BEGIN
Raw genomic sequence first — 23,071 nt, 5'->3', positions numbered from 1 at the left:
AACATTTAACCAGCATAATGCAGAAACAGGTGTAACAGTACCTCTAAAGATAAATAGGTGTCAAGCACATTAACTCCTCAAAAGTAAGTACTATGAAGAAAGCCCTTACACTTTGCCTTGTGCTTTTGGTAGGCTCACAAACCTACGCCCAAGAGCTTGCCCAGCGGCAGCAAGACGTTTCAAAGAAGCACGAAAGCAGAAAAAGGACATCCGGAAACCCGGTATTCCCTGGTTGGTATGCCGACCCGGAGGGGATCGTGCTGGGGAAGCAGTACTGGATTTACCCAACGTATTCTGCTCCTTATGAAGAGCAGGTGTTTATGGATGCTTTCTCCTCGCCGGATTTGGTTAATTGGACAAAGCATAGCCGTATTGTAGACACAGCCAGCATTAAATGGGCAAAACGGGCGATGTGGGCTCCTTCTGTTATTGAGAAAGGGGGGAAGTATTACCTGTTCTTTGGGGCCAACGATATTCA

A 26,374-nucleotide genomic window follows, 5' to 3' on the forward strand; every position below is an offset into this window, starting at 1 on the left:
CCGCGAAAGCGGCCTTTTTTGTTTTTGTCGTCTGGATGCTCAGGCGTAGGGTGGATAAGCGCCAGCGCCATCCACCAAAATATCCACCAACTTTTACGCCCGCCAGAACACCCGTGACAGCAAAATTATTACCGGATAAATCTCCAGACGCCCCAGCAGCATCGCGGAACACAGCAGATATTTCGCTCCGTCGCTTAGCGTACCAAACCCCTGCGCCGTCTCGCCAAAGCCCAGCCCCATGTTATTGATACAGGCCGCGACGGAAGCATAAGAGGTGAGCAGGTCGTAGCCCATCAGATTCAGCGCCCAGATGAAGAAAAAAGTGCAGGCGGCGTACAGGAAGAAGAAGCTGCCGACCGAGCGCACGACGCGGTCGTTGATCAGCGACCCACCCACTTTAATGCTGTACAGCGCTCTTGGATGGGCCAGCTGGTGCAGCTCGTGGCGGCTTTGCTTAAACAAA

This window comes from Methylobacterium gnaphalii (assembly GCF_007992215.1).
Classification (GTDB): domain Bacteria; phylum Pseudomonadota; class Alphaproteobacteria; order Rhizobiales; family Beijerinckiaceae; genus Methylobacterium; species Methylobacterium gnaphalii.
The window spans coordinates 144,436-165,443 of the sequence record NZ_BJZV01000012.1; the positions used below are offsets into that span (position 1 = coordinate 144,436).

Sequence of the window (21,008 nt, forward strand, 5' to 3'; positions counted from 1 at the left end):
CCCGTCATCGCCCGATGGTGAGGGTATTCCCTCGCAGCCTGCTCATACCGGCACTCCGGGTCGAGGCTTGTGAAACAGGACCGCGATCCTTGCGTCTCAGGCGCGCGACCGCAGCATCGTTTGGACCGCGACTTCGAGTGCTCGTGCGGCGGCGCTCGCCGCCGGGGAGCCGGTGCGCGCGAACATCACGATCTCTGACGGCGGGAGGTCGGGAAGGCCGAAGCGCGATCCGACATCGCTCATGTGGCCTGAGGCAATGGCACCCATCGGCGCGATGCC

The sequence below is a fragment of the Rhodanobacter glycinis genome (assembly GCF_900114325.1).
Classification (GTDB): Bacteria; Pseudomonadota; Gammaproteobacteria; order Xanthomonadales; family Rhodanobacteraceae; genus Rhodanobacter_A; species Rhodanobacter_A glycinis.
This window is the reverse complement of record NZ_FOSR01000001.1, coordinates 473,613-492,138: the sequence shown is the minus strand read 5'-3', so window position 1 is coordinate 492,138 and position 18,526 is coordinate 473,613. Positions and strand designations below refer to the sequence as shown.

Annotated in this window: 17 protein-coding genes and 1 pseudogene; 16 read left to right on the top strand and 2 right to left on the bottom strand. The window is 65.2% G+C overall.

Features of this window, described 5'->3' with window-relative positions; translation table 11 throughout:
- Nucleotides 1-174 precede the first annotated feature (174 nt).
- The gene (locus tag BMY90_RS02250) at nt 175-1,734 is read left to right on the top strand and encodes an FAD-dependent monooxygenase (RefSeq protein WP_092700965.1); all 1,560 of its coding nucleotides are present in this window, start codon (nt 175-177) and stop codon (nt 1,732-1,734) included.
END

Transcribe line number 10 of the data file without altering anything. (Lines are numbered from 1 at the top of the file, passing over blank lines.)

The sequence below is a fragment of the Rhodanobacter glycinis genome (assembly GCF_900114325.1).